John Metcalfe was CityLab’s Bay Area bureau chief, covering climate change and the science of cities.
Cycling in Vancouver just got a little more wild.
Imagine the feeling of freshness, of delight that a bicycle commuter would get if the daily ride involved soaring through the air like a majestic eagle. That was recently the reality in Vancouver, where a section of bike path grew fun little ramps promising to send strong pedalers into low orbit.
The "Whoopdeedoo Bike Ramps" are the brainchildren of designer Greg Papove, who staggered them on a trail at West 2nd Avenue and Cambie Street for the city's recent Bike to Work Week. Papove, an urban visionary who also created this geometrically pleasing place-holder for parking spots, emailed this explanation for the suddenly undulating path:
The city of Vancouver is trying to develop more bike paths, but gets a lot of resistance from drivers. I thought the Whoopdeedoo project would be a good way to start a dialogue about transportation in the city. Cycling is fast, fun, easy, and healthy (and the list goes on). It is a great way to get around for a lot of people. I wanted to reward the cyclists with something fun, while also making the reward visible to drivers, to ideally encourage them to get out of their cars and onto a bike. The ramp has a smooth transition that is easier to ride over than most speed bumps in the city, making it easy for riders of all ages and comfort levels.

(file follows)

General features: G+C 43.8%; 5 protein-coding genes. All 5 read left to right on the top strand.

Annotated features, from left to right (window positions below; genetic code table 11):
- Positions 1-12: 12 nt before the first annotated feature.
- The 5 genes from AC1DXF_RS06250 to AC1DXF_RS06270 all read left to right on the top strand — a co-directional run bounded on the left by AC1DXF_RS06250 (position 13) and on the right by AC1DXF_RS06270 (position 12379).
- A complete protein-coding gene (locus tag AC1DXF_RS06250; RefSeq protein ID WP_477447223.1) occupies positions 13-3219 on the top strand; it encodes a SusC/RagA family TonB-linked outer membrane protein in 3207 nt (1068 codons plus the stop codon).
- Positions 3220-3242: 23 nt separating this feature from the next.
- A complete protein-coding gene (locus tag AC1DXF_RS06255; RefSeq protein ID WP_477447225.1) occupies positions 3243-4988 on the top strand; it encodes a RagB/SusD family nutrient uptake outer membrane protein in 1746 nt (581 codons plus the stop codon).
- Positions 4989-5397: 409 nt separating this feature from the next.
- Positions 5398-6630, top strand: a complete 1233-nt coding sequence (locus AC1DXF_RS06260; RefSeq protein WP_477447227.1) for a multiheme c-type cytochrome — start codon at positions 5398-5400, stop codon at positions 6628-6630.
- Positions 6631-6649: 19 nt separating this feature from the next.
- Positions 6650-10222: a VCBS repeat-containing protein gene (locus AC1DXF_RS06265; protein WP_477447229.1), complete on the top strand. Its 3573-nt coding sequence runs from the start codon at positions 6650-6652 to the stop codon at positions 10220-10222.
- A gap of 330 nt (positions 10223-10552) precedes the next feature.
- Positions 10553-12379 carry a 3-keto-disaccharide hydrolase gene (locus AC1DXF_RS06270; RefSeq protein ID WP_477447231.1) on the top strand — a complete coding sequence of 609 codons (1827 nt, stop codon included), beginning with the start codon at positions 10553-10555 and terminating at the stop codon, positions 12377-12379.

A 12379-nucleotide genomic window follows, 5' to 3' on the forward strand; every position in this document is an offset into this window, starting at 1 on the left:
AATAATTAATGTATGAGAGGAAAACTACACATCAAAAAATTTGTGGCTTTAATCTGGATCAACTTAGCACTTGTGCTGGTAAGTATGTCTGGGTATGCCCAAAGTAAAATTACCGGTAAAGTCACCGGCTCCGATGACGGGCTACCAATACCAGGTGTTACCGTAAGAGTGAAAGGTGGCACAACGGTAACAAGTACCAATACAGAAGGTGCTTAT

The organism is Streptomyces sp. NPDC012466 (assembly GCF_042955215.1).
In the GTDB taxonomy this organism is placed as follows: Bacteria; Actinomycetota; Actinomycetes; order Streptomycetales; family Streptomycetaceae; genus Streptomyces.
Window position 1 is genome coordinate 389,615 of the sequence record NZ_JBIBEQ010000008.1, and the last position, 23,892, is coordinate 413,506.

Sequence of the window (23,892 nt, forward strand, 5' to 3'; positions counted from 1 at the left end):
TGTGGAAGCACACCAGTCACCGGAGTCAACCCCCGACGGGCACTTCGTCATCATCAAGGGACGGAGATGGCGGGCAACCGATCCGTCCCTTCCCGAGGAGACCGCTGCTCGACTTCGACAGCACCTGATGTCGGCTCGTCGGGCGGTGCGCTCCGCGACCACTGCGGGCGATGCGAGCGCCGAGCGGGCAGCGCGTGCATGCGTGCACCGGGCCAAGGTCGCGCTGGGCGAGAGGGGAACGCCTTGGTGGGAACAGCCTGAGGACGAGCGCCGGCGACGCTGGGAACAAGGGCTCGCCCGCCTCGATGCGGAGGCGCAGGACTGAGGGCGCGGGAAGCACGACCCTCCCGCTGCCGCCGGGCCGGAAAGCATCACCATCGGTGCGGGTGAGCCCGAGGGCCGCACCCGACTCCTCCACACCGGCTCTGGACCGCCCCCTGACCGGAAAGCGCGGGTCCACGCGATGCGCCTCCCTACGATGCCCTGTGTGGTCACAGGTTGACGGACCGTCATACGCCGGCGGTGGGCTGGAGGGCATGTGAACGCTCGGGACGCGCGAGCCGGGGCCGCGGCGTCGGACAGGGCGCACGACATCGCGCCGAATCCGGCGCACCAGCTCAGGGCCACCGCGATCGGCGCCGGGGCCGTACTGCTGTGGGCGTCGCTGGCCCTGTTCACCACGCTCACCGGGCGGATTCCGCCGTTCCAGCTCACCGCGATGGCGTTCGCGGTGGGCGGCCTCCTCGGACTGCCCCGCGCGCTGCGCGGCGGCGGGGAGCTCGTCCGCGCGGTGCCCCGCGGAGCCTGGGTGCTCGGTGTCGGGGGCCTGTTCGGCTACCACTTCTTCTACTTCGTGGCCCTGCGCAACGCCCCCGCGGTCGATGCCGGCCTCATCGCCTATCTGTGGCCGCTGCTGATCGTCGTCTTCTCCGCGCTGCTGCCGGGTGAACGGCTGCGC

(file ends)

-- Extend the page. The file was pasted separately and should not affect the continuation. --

The ramp has a bright, fun aesthetic to catch the attention of both cyclists and drivers who can see it from the road. A centre line was included to assist with orientation when approaching the ramp. The flags offer an element of safety by providing the feeling of side walls when rolling over the ramp so the user will stay centred and away from the edges.
(The snazzy signage on the path, by the way, is the work of Vancouver's Claire Balderston.)
With these ramps, Papove is looking into the future of transportation in his hometown. Vancouver's 2040 transpo plan stresses the need to make biking "safe, convenient, comfortable and fun for people of all ages and abilities." Maybe these ramps aren't 100 percent safe – I mean, not everybody will be able to resist attempting to do a bad-ass bike flip off of them – but they do seem to fulfill the other criteria.